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In the past 25 years, filmmaker Judd Apatow became one of the biggest names in comedy, and there's no end in sight. Having already conquered the film and TV worlds, Apatow is next heading back to his roots for a hilarious new stand-up special on Netflix, titled Judd Apatow: The Return. Apatow started his career doing stand-up before he was old enough to legally vote, and when recently speaking with CinemaBlend, he told me why performing comedy is so much easier for him now than it was back then.
When I was a kid, I had nothing to say at all. I did it from the time I was 17 until I was 24, and I had no life experience. I didn't have any strong opinions. I wasn't that strange a person, so I wasn't really reinventing the form. It's much easier to do it now that I'm 50 and have been through a lot and have a lot to talk about, and hopefully have some stories worth telling. So it's been really fun putting it together.
Having watched Judd Apatow: The Return ahead of its Netflix premiere, I can attest that it's also really fun to watch, since Apatow doesn't hold anything back in his storytelling, which is probably predictable for anyone who follows his career. The Knocked Up director runs the gamut on subject matter, from his female-heavy family to binge-watching TV shows to politics to his famous friends. There likely wasn't a single minute of material there that Apatow would have been able to write back in his early stand-up days, since the material is so informed by his later adult life.
While Judd Apatow was probably somewhat proud at the time of the stand-up material he'd written in those early days, that pride has dwindled over time. When I asked Apatow if he'd considered taking some of his old jokes and re-performing them fresh, he was not very enthused by the concept.
I can't say I'm proud of any of the old material. One time somebody asked to show a clip of me back in the day, and I literally can't find one joke that doesn't make me want to jump in a hole.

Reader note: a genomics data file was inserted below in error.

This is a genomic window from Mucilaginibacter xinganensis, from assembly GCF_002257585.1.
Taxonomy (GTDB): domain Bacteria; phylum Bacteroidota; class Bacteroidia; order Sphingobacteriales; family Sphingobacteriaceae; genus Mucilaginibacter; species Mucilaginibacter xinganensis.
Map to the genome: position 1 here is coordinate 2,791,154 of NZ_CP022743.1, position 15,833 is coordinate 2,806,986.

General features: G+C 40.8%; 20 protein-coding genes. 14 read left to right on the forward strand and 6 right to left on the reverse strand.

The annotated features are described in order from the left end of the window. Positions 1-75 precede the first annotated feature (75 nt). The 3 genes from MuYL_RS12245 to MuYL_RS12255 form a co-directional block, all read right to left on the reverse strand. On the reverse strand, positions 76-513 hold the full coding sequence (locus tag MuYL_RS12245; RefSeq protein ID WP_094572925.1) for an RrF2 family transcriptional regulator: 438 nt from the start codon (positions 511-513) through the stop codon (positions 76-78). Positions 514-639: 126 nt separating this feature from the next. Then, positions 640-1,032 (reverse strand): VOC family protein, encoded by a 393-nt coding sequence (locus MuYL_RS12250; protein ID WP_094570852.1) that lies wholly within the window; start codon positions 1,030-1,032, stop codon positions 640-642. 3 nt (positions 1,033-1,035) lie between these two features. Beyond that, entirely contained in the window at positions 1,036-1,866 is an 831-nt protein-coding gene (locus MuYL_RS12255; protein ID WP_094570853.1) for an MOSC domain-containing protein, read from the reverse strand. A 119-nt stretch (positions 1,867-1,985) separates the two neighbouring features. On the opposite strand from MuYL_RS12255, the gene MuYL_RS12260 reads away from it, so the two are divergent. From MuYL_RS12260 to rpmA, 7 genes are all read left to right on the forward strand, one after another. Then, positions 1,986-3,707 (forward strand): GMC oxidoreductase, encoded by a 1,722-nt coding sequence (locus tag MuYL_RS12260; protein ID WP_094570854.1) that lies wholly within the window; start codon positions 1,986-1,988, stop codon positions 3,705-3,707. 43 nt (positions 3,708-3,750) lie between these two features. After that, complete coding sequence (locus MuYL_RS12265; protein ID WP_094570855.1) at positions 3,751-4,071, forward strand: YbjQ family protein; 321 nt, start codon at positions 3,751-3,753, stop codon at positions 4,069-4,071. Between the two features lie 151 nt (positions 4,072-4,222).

Many people can probably sympathize with the discomfort that comes with looking back at old writings or performances. (I have songs and stories from my high school years that I would prefer to shoot into space than share with others.) We'll likely never get to hear any of those old jokes Apatow used to tell, at least without some big uploads to YouTube, but I'll keep my hopes up.
Though he may have more negative strong feelings about his past material, Judd Apatow definitely put in the effort to make his new Netflix special as high quality as possible. He told me how the special first came together, and how he asked for an extended time window to make it happen.
I was performing at the Just for Laughs festival, and [Netflix] just happened to be at the show. They asked me if I wanted to do a special, and I said, 'Yes, but just give me a year.' And I thought that was enough time for me to really work hard on it and try to make it as good as all of these other specials that are out right now. It really is an amazing time for comedy. People are doing such strong, hilarious work. I just wanted to deserve to be up there.
While everyone's mileage varies when it comes to certain stand-up comedy acts, Judd Apatow certainly won't be disappointed with Judd Apatow: The Return. Especially that perfect ending, which is one of the best things ever.